“Tiffany!” I shouted for her to come back into the room. When she rounded the corner, I didn’t waste a second. “Are you committed to work for this money?” Slowly she nodded, a little confused about my new-found enthusiasm. “Good. Now let’s ask your sister for her help.” Jazzy joined us at the table, and I outlined what needed to happen if we were going to implement an effective fundraising campaign. By the end of the week we had prepared a media kit to be mailed out, and thanks to Jazzy’s computer skills, it was a beautiful piece of work. During the second week, we began mailing, and at the beginning of week three, Tiffany awoke to my frantic yelling.
“The Los Angeles Times wants to interview you, your teachers, your sister, and me!” I shouted, elated, as Tiffany danced around with excitement. By the time Tiffany left home that morning, she had scheduled interviews with reporters for most of the week. Once the Los Angeles Times printed its article, U-T San Diego and several other nationwide newspapers picked up Tiffany’s story.
The following week I woke Tiffany again with excitement in my voice. Two donors had just called, complimented Jazzy’s work, and said Tiffany should start packing because they wanted to finance her entire trip.
“What?” Tiffany shouted when I told her the news.
“Yes! You’re going to Yale!” I said it as loudly as I could, celebrating with every word.
“I’m going to Yale! I’m going to Yale!” she chanted, smiling from ear to ear.
“And that’s not all,” I cut in. “A third donor said your story touched her heart, and she wants to come meet you, at home, tomorrow.” When the doorbell rang the following day, Tiffany rushed to swing the door open. On the porch was a well-dressed middle-aged woman who introduced herself and stepped inside.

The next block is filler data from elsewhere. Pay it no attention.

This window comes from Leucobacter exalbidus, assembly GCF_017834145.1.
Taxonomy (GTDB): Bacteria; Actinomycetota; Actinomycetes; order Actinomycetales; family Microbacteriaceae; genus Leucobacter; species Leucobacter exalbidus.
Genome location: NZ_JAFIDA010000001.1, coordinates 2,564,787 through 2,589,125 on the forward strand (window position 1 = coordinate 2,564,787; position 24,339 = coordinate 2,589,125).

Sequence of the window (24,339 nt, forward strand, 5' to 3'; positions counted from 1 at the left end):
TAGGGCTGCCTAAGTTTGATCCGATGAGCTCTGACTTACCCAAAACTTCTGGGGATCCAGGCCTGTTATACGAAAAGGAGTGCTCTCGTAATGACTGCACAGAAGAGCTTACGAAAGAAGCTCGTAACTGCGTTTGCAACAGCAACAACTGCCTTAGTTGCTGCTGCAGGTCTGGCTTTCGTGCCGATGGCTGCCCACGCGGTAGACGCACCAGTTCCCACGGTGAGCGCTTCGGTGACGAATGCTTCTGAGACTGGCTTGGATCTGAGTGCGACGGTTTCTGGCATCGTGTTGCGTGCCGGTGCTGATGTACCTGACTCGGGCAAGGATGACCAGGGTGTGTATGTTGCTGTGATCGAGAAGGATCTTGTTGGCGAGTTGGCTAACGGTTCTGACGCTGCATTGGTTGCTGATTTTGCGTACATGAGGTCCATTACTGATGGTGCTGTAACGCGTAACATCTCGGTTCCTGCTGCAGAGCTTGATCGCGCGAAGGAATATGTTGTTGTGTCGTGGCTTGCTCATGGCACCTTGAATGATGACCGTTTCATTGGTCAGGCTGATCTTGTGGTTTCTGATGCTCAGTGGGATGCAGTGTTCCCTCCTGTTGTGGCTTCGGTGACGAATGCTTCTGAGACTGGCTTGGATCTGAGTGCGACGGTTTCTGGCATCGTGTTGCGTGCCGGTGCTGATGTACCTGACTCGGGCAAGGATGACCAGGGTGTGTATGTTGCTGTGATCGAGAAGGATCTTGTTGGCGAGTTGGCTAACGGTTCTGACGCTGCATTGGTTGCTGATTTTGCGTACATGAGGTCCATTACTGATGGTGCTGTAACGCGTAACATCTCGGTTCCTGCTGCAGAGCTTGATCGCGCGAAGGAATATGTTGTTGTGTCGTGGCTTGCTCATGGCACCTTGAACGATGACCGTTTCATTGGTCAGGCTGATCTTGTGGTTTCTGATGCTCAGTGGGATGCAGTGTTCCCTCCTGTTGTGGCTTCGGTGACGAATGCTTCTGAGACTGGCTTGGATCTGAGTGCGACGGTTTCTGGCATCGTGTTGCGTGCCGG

“I am so proud of your daughter,” she said, looking at me. Then she looked back to Tiffany. “The reporter didn’t mention anything about clothing, accessories, or spending money in the article. Tiffany, you worked hard. Congratulations!” The woman handed her two money orders totaling fifteen hundred dollars. “Go shopping, and have some fun in New York. If that’s not enough, please let me know. Money will not be the factor that keeps you from attending Yale and having a good time this summer.” I tried to hold back the tears as Tiffany embraced the generous woman and promised to contact her with some pictures when she returned.
By the time the summer was over, Tiffany had received donations from her school’s administration, teachers, friends, and anonymous supporters. Even the mayor of La Verne, California, mailed a check. Tiffany’s time at Yale was richly rewarding, and she aced both of her courses. When she came home in the early fall, she had a long list of stories, lessons, and experiences. “Mom,” she said one day after she was back, “when Dad left and Jazzy and I had to take care of you, I was angry. I thought my life was over.”
So did I, Tiff, I thought to myself.
“But I’m not worried anymore,” Tiffany continued. “I feel like I’m just getting started.” It was true: it did feel as though God had renewed our spirits and given us a second chance. He brought us together when we needed it most, and reminded us all that the valleys of our lives may leave us penniless, but they will never leave us broke.
Excerpted with permission from When God Makes Lemonade: True Stories That Amaze And Encourage by Don Jacobson, copyright Thomas Nelson.
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Are you in the middle of impossible circumstances? Stop right now and pray — Please, God, show me the way. Do you have a story about a time when God made lemonade in your life when it seemed that everything was going wrong? Come share with us on our blog! We want to hear from you! ~ Devotionals Daily